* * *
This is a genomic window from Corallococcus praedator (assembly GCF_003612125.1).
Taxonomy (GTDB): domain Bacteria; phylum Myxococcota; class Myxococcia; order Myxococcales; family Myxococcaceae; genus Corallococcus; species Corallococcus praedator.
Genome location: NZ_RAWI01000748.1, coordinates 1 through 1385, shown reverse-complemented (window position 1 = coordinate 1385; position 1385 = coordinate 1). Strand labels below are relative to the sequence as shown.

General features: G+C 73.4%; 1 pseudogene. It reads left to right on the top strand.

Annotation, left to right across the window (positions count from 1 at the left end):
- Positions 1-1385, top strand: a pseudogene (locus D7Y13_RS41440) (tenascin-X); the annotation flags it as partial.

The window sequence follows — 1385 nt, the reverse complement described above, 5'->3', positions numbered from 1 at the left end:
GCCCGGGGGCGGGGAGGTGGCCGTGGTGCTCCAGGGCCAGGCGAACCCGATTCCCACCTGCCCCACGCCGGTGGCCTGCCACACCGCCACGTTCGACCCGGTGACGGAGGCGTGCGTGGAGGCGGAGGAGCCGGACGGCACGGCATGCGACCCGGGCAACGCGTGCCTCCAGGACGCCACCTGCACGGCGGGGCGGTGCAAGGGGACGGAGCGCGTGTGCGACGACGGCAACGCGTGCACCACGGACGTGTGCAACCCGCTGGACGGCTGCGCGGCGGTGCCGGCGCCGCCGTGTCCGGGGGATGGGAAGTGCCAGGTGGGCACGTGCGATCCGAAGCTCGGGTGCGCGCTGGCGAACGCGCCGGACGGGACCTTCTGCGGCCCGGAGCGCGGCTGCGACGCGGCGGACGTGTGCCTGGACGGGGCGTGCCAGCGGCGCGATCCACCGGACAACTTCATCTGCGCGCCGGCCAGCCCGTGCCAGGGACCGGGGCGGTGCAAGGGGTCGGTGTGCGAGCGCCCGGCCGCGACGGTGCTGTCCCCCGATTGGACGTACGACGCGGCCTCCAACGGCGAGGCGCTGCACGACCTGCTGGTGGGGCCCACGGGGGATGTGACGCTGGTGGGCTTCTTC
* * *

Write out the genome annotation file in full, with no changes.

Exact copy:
This is a genomic window from Corallococcus praedator (assembly GCF_003612125.1).
Taxonomy (GTDB): domain Bacteria; phylum Myxococcota; class Myxococcia; order Myxococcales; family Myxococcaceae; genus Corallococcus; species Corallococcus praedator.
Genome location: NZ_RAWI01000748.1, coordinates 1 through 1385, shown reverse-complemented (window position 1 = coordinate 1385; position 1385 = coordinate 1). Strand labels below are relative to the sequence as shown.

General features: G+C 73.4%; 1 pseudogene. It reads left to right on the top strand.

Annotation, left to right across the window (positions count from 1 at the left end):
- Positions 1-1385, top strand: a pseudogene (locus D7Y13_RS41440) (tenascin-X); the annotation flags it as partial.

The window sequence follows — 1385 nt, the reverse complement described above, 5'->3', positions numbered from 1 at the left end:
GCCCGGGGGCGGGGAGGTGGCCGTGGTGCTCCAGGGCCAGGCGAACCCGATTCCCACCTGCCCCACGCCGGTGGCCTGCCACACCGCCACGTTCGACCCGGTGACGGAGGCGTGCGTGGAGGCGGAGGAGCCGGACGGCACGGCATGCGACCCGGGCAACGCGTGCCTCCAGGACGCCACCTGCACGGCGGGGCGGTGCAAGGGGACGGAGCGCGTGTGCGACGACGGCAACGCGTGCACCACGGACGTGTGCAACCCGCTGGACGGCTGCGCGGCGGTGCCGGCGCCGCCGTGTCCGGGGGATGGGAAGTGCCAGGTGGGCACGTGCGATCCGAAGCTCGGGTGCGCGCTGGCGAACGCGCCGGACGGGACCTTCTGCGGCCCGGAGCGCGGCTGCGACGCGGCGGACGTGTGCCTGGACGGGGCGTGCCAGCGGCGCGATCCACCGGACAACTTCATCTGCGCGCCGGCCAGCCCGTGCCAGGGACCGGGGCGGTGCAAGGGGTCGGTGTGCGAGCGCCCGGCCGCGACGGTGCTGTCCCCCGATTGGACGTACGACGCGGCCTCCAACGGCGAGGCGCTGCACGACCTGCTGGTGGGGCCCACGGGGGATGTGACGCTGGTGGGCTTCTTC